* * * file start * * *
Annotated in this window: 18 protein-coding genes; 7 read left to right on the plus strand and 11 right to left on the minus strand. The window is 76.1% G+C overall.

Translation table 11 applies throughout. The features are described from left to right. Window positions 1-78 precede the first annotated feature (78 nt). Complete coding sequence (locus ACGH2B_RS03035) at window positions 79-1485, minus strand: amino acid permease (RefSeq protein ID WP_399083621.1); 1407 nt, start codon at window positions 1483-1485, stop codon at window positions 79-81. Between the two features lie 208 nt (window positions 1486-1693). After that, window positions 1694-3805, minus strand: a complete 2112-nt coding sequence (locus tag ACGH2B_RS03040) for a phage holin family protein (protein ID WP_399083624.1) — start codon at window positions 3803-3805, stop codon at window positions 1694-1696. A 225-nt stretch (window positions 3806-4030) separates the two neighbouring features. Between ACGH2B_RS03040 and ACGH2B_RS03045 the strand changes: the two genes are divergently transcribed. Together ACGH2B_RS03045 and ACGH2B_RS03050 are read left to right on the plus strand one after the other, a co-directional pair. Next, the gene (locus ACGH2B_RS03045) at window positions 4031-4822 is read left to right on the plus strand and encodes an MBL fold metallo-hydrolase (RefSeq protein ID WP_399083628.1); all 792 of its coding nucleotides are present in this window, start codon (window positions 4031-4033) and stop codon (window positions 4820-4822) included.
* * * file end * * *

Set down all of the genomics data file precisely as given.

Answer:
Annotated in this window: 18 protein-coding genes; 7 read left to right on the plus strand and 11 right to left on the minus strand. The window is 76.1% G+C overall.

Translation table 11 applies throughout. The features are described from left to right. Window positions 1-78 precede the first annotated feature (78 nt). Complete coding sequence (locus ACGH2B_RS03035) at window positions 79-1485, minus strand: amino acid permease (RefSeq protein ID WP_399083621.1); 1407 nt, start codon at window positions 1483-1485, stop codon at window positions 79-81. Between the two features lie 208 nt (window positions 1486-1693). After that, window positions 1694-3805, minus strand: a complete 2112-nt coding sequence (locus tag ACGH2B_RS03040) for a phage holin family protein (protein ID WP_399083624.1) — start codon at window positions 3803-3805, stop codon at window positions 1694-1696. A 225-nt stretch (window positions 3806-4030) separates the two neighbouring features. Between ACGH2B_RS03040 and ACGH2B_RS03045 the strand changes: the two genes are divergently transcribed. Together ACGH2B_RS03045 and ACGH2B_RS03050 are read left to right on the plus strand one after the other, a co-directional pair. Next, the gene (locus ACGH2B_RS03045) at window positions 4031-4822 is read left to right on the plus strand and encodes an MBL fold metallo-hydrolase (RefSeq protein ID WP_399083628.1); all 792 of its coding nucleotides are present in this window, start codon (window positions 4031-4033) and stop codon (window positions 4820-4822) included.